Jim Moss Electric where Bird Dog stores his lawn mower during the off season. It is run by Chip Moss, a long time friend of Bird Dog.
Story and Photos by Jodi Camp
Walking down Main Street in Hopkinsville, an average looking man on the sidewalk has people honking and waving at him from their cars or stopping to get out of their cars to talk to him.
The man seems normal, but when he opens his mouth to respond to the honks or waves, he barks. Literally.
“I bark at a bunch of people,” Bird Dog said. “I don’t even know who they are.”
Bird Dog, born 66 years ago as Charles Steven Page, was given the nickname in his early 20s. Over the years, he has become a well-known character in Hopkinsville.
“Everybody knows who Bird Dog is in this city,” Hopkinsville Police Chief Clayton Sumner said. “Good, bad or indifferent, they all know who he is.”
Walking around town, Bird Dog talks to many different types of people.
“I see policemen, firemen, Amish people, lawyers, judges. Everybody waves and hollers at me,” he said, looking out the library window trying to remember them all.
He walks around Hopkinsville every day because he doesn’t own a car. While walking, he hears street news and local news. He stops by several businesses sometimes to talk, but other times just to bark.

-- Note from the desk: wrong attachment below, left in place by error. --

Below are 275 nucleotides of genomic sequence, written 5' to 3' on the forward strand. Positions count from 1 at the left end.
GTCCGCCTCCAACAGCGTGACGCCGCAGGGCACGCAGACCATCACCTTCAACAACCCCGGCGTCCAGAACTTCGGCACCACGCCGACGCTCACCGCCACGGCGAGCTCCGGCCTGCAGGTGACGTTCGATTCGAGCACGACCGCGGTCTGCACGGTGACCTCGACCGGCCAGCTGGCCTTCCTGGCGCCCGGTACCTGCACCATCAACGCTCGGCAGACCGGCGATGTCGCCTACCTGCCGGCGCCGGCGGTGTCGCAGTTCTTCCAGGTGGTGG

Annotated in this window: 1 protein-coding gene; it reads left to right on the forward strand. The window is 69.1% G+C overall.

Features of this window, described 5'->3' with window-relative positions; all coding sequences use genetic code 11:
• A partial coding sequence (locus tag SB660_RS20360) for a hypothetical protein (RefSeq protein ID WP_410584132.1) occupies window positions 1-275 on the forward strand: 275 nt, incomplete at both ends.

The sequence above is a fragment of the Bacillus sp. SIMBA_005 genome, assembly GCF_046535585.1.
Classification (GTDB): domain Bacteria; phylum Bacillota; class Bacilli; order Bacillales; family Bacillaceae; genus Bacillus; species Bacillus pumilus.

He stops by the Christian County Historical Society several times a week. Sometimes he goes in to talk to William Turner, the county historian.
“Generally, it is a smattering of what I know and street talk, but he always knows more,” Turner said with a laugh.
Other times he stops by the Historical Society to check on LaDonna Anderson, the executive secretary who is in the building by herself most of the day. She says that he won’t step away from the door until she waves at him or walks around from behind a partition in front of her desk so he can see her.
Anderson and Turner both appreciate the time he takes each day to check on her.
“That means a lot to me,” Turner said. “It shows me his character.”
Around town, Bird Dog has a reputation for always smiling about something. The people that talk to him regularly enjoy his sense of humor.
“Every time I see him I just smile and shake my head because he always seems to be happy,” Sumner said. “He seems to be carefree almost, so when I see him I smile a little bit.”